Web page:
HAVANA TIMES — A political event of huge significance for Cubans will take place in 2018: President Raul Castro will step down, not without leaving someone to his liking (and not so much the people’s) on the throne. We may breathe some winds of change initially, but, as the months pass, the situation will likely get more and more tense.
If the anointed one who catches this hot potato doesn’t multiply the bread and the fishes quickly – something highly improbable, as I see it – I anticipate a whole period of political protests, demonstrations, police repression, power cuts and generalized shortages.
Behind this turmoil, we can expect the United States to pull the strings in different circles and add fuel to the fire.
I am extremely worried Cuba can become a kind of Syria. How could we avoid such a fate? After giving the issue some thought, I have come to a rather painful conclusion: I think we’re going to need a leader.
I am very much aware of the danger that a firm-handed popular leader represents, but, given the delicate situation that’s heading our way, I’d say that would be the lesser of possible evils.
Anarchists, with whom I share more than one posture, would prefer to the see the establishment of an “order” managed from below, from the level of collectives, neighborhoods, communities, workplaces, etc.
I would love to see this happen, but I feel that a society that has just put a totalitarian system behind it, whose guiding “political” aspiration right now is to consume more, isn’t prepared to take on such a challenge. I think self-management ought to be practiced and encouraged, but that trying to build a radically new society at the edge of the precipice is a dangerous proposition.
Whatever option we lay our bets on, whatever it is, must be rooted in the practices and ways of thinking of contemporary Cubans.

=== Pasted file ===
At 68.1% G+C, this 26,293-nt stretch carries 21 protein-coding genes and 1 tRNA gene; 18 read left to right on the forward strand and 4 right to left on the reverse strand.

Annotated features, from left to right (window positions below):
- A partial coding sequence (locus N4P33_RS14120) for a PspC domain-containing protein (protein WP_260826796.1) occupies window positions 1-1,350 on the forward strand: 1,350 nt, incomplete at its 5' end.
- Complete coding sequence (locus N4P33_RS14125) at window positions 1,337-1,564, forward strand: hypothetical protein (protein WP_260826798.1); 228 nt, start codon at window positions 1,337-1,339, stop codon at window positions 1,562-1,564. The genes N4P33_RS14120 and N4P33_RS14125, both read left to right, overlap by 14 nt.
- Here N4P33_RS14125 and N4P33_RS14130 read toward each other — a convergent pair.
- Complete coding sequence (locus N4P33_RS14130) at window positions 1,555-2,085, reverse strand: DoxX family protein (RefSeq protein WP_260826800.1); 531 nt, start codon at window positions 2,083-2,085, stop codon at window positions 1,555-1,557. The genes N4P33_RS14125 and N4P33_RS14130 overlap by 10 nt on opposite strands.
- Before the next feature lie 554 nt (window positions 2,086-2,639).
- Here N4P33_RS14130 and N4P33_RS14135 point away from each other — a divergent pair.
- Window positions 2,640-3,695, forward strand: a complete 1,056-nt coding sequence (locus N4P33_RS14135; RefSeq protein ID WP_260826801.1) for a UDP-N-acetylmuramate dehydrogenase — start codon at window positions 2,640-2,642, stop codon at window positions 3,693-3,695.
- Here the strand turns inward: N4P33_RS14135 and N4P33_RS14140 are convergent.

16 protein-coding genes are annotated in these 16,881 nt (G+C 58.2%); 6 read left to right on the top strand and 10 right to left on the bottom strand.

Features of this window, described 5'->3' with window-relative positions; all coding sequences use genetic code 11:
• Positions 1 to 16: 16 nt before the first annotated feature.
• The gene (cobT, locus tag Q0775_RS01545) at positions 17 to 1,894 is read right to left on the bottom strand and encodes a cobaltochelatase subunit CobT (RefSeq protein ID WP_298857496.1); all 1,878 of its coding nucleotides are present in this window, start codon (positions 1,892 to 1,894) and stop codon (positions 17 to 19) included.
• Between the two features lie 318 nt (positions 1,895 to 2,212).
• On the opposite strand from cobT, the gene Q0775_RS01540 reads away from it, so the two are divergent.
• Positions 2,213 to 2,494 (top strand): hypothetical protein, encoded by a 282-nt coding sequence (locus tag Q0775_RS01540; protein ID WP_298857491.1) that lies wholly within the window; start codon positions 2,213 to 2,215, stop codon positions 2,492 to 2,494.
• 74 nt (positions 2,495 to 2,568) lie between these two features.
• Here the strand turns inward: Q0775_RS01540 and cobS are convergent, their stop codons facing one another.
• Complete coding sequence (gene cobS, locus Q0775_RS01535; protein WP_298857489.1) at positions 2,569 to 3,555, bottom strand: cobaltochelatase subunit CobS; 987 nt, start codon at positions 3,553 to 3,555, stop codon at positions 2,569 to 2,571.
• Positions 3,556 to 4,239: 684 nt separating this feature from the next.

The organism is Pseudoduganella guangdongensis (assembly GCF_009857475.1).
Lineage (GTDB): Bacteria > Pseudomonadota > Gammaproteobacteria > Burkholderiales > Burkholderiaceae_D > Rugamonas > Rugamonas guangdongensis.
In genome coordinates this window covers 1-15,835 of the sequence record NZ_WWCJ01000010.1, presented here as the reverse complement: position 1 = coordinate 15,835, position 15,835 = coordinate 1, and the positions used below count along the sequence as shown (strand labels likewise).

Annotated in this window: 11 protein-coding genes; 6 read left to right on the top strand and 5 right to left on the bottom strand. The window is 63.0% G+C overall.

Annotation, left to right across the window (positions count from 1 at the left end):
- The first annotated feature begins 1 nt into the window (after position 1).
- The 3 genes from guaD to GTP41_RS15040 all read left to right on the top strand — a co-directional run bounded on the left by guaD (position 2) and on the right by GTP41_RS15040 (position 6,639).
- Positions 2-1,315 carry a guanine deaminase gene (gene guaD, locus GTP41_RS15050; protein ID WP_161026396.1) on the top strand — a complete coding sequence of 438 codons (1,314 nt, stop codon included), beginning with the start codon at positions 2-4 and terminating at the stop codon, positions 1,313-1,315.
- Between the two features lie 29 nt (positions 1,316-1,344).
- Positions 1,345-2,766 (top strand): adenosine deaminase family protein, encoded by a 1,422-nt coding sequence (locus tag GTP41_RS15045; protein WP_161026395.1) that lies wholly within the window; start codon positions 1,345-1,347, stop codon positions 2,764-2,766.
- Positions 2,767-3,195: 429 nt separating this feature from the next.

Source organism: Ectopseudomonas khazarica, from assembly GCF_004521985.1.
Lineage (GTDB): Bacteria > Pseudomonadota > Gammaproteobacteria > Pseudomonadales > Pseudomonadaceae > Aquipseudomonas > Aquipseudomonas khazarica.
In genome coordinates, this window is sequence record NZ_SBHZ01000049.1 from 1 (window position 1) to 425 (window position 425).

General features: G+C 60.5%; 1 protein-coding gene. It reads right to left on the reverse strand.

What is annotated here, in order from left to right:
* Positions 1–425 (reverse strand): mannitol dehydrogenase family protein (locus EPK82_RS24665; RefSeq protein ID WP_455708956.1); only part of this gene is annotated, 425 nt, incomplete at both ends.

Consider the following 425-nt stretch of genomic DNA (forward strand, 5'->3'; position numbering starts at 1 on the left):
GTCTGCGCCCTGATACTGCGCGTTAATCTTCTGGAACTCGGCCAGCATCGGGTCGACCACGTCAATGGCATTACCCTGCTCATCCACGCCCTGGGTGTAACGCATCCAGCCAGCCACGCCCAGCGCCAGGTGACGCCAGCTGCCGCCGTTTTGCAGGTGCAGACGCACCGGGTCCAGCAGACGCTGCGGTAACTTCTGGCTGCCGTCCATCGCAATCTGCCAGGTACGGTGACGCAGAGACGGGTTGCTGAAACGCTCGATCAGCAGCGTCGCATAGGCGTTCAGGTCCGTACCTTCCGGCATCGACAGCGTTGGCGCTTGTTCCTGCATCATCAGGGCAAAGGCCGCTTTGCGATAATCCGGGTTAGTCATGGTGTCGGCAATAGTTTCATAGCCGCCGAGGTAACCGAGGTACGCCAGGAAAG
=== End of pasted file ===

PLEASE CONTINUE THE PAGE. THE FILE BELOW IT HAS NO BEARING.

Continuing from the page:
Who could become our mahatma?
Certainly not the elite troop that the younger of the Castros has been mentoring. Diaz Canel, Murillo and Bruno Rodriguez who have behaved like obedient children and, what’s more, haven’t really solved any problems.
What respect could they possible aspire to have from the people? If we want to avoid a political split a la Venezuela, we’d have to get Raul’s people to kindly step aside (I have no idea how we’d manage this), get all of them to leave for “the good of the homeland.” And, if they won’t go willingly, let them go off the cliff.
The dissidents are no good either. Yoani Sanchez, Eliecer Avila and Rodiles enjoy the support of a significant sector of the émigré community, the new middle class and some liberal intellectuals, but run-of-the-mill Cubans do not know much about them (or so it seems to me).
The “problem” with them is that they’ve created far too many anti-bodies: they are the enemy in the eyes of government supporters (which are neither few nor weak). From this point of view, they don’t seem the best qualified to achieve a minimum of consensus.
The left-wing opposition has produced a whole slew of top-level leaders. But we may need a dark period of savage capitalism for people to overcome their allergy to socialism.
After we’ve discarded all of the above, what are we left with? A sportsperson? Victor Mesa? No, please, Mesa will only lead us to a humiliating defeat. A scientist? A priest? A doctor? A rich Cuban-American businessman? A young general? None will work – no one knows who these people are. Who would begin to trust them overnight?
We need a familiar face, a person people like, someone who inspires confidence, who is close to politics but who is neither a boot-licker nor a radical oppositionist. Does anyone like this exist in Cuba today?
I am going to propose three people and you, dear reader, may criticize my choices and choose your own. Without further ado, here are my candidates: novelist Leonardo Padura, singer-songwriter Pablo Milanes and filmmaker Fernando Perez.
Let me explain my choices:
First and foremost, these three people have known how to reach the soul of the average Cuban, something crucial for the leadership we’re interested in. They are not devoid of wisdom – not the pedantic kind, but the kind that meshes well with commonsense. They are older, true, but they have full use of their physical and mental faculties. In any event, they need not carry the torch until their last breath.
None of them is foreign to politics: they have sung praises for “socialism”, true, but they have also criticized excesses and abuses of power.
If these venerable grandpas had a shot at it, if we gave them the opportunity, they could manage to bring about the miracle of keeping us united and peaceful when the political situation gets complicated.
We wouldn’t be asking them for a heroic sacrifice. They need not impel the spiritual renewal of the nation (it would be unfair to ask them to turn mud into gold). It would suffice for them to afford us the reassuring feeling of being in good hands during the dangerous transition.
Does any of this strike you as a bit crazy? It seems that way to me too.